Thursday, Federal Minister of Finance Flaherty announced his “austerity” budget, as expected. During the speech a group of protesters raised a ruckus in the gallery and had to be “escorted out”. The day before, McGuinty released his, and the reality of the proposed cuts is beginning to sink in. Federally, over $5 billion in cuts have been announced, expected to directly result in about 19 000 public jobs lost over the next few years, raised eligibility ages for retirement benefits and gutted environmental oversight. The subject of new taxes was avoided, with the Conservatives hoping further investments in large resource-extraction projects like the Tar Sands and related pipelines will bring in more revenue. It’s being called the “least green budget in decades“, inflaming Environmental and First-Nations groups.

In Ontario, the main cost-cutting measure is a two-year public-sector wage freeze along with cuts to pensions. Over the next three years, cuts worth $17.7 billion are planned, with a third of it coming from wages. These measures follow a somewhat watered-down model provided by the Drummond Report, released earlier this year warning of dire financial consequences if Ontario didn’t deal with our deficits.

Canada isn’t Greece, Spain or Italy – we very clearly aren’t in the midst of a “debt crisis”. We aren’t even “sorta” grappling with one like France, Britain or America. We have the lowest debt-GDP ratio in the G7, our own currency and some of the world’s largest stocks of natural resources. Our economy was largely shielded from the shocks of the last five years for these reasons, and we needed a far smaller “bailout”. Our social programs aren’t all that lavish by European standards, and our economy is in far better shape. To say that Canada “needs” an austerity program is absolutely ludicrous, but that’s never stopped our politicians before.

Austerity Everywhere
The rapid spread of austerity programs, beyond borders and regardless of party in power, shows how widespread these problems really are. As much as I’d like to place the blame on Harper or McGuinty, they are only a few in the long list of politicians participating. Our new global economy has generated a global crisis, and it’s going to take a global movement to fight back.

Wages, pensions, social programs and other benefits have always been a battleground. They’re a part of the bargain we drive in exchange for our work and compliance with laws. Most of these rights and benefits were only gained at the end of long and hard-fought struggles. This bargaining session never ends – there’s always a mediation between us and those in power (bosses, the government, etc). There will always be efforts to peel back these gains and pay us less in one way or another. When this happens, people fight back. This is the subject of a very interesting paper now making the rounds online, Austerity and Anarchy: Budget Cuts and Social Unrest in Europe, 1919-2009 by Jacopo Ponticelli and Hans-Joachim Voth of the CEPR. From the ninety years they studied, they found “a clear positive correlation between fiscal retrenchment and instability”. These results were tested against all the usual explanations – recessions, democratic/autocratic governments and the amount of media coverage, among other variables, and none showed much effect (with the possible exception of limiting the powers of government’s executive branch…). The lesson here? If you begin to pay people less for their obedience, be prepared to expect less of it.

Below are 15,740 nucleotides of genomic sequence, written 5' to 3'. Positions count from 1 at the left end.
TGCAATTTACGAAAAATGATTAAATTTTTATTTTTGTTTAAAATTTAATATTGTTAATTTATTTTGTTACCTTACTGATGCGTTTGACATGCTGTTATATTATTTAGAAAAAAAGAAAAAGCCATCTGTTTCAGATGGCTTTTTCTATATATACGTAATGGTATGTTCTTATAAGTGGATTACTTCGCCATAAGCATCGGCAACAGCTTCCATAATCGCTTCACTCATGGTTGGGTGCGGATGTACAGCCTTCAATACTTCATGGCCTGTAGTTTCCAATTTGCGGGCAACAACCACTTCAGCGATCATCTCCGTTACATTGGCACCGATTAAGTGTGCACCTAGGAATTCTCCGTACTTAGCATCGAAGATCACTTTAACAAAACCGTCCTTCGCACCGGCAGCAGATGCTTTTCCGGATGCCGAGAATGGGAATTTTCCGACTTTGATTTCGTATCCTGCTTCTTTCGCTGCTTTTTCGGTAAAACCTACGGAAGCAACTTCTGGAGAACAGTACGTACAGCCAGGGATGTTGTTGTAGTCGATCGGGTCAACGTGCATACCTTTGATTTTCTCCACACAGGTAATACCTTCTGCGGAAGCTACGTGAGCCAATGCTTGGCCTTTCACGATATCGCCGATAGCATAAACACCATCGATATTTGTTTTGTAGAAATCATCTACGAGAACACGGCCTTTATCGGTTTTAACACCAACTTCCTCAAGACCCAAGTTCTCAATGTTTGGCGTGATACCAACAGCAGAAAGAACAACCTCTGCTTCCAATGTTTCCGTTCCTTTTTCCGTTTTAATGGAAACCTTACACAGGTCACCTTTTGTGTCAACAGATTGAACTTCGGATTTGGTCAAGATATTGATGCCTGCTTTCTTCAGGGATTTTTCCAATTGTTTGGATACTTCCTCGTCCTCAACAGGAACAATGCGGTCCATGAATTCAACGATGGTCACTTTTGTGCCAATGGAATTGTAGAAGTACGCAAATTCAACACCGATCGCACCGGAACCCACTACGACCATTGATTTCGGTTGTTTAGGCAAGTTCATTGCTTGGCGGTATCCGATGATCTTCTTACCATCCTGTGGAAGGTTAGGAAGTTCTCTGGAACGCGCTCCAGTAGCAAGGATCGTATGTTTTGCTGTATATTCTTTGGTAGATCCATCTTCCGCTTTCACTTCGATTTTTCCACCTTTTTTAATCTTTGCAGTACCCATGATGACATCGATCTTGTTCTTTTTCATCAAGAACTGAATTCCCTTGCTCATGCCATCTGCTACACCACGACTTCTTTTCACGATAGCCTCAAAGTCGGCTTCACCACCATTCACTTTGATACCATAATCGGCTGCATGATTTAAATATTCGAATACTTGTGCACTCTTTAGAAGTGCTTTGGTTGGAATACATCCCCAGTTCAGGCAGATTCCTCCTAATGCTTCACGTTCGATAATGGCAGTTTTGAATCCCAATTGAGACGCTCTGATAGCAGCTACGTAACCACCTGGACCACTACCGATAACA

This fight is already underway. Big days to watch for include April 21st (Toronto), May 5th (Ottawa) and of course Mayday, May 1st (everywhere). There are already big conflicts underway in Quebec (students) and British Columbia (teachers, northerners), as well as many cities like Toronto and Halifax. With these budgets now on the table, Canada’s entry into this international conflict is now official. Austerity is everywhere and the effects are only beginning to be felt, but so is the backlash.

It sure is going to be an interesting spring.

Over the past two days, large, dramatic and unconventional strike actions have dominated the news…

Student Strike Still Growing
On Thursday, depending on estimates, a hundred thousand or so demonstrators converged on downtown Montreal in opposition to rising tuition fees. Around three hundred thousand students are now on strike, representing the, latest escalation in this weeks-long battle, in which neither side shows any sign of backing down. Since this began, students have marched, occupied buildings and blocked bridges in their attempt to keep Canada’s lowest tuition rates.

Return of the Wildcat!
Thursday night Federal Labour Minister Lisa Raitt caused a bit of a stir when she walked off an plane at Pearson airport in Toronto, where Air Canada workers began to heckle, showing their displeasure at recent legislation away their right to strike. Three workers were suspended as a result, a move which quickly inflamed tensions. Support workers began to walk off the job in an illegal wildcat strike which spread to Montreal, Vancouver and elsewhere, leading to the cancellation of around 80 flights and causing enormous damage to the company’s “brand image“. After about thirteen hours, strikers were forced back to work by a court injunction along with promises that nobody would be punished.

While all this happened, a group of Toronto anarchists and others took the opportunity to occupy Minister Raitt’s office.